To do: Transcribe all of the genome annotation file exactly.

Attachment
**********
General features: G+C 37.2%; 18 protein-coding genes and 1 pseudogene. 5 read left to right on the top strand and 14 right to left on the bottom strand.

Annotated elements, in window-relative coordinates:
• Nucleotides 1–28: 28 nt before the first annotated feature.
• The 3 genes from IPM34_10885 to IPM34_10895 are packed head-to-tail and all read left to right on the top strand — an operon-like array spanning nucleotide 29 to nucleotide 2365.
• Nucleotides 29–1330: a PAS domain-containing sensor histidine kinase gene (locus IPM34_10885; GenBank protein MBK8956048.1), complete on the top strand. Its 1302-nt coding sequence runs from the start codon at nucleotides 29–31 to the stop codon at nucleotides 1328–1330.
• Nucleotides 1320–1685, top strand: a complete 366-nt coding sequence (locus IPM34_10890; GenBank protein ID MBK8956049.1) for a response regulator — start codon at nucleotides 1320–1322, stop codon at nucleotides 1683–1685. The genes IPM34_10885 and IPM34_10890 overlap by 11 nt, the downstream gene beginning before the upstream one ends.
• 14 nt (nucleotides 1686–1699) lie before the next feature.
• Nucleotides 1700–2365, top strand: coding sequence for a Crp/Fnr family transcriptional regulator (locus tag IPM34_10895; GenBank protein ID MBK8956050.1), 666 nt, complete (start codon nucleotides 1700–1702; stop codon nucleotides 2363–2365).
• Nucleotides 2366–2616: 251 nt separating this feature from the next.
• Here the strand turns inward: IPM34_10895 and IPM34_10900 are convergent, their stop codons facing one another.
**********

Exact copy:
General features: G+C 37.2%; 18 protein-coding genes and 1 pseudogene. 5 read left to right on the top strand and 14 right to left on the bottom strand.

Annotated elements, in window-relative coordinates:
• Nucleotides 1–28: 28 nt before the first annotated feature.
• The 3 genes from IPM34_10885 to IPM34_10895 are packed head-to-tail and all read left to right on the top strand — an operon-like array spanning nucleotide 29 to nucleotide 2365.
• Nucleotides 29–1330: a PAS domain-containing sensor histidine kinase gene (locus IPM34_10885; GenBank protein MBK8956048.1), complete on the top strand. Its 1302-nt coding sequence runs from the start codon at nucleotides 29–31 to the stop codon at nucleotides 1328–1330.
• Nucleotides 1320–1685, top strand: a complete 366-nt coding sequence (locus IPM34_10890; GenBank protein ID MBK8956049.1) for a response regulator — start codon at nucleotides 1320–1322, stop codon at nucleotides 1683–1685. The genes IPM34_10885 and IPM34_10890 overlap by 11 nt, the downstream gene beginning before the upstream one ends.
• 14 nt (nucleotides 1686–1699) lie before the next feature.
• Nucleotides 1700–2365, top strand: coding sequence for a Crp/Fnr family transcriptional regulator (locus tag IPM34_10895; GenBank protein ID MBK8956050.1), 666 nt, complete (start codon nucleotides 1700–1702; stop codon nucleotides 2363–2365).
• Nucleotides 2366–2616: 251 nt separating this feature from the next.
• Here the strand turns inward: IPM34_10895 and IPM34_10900 are convergent, their stop codons facing one another.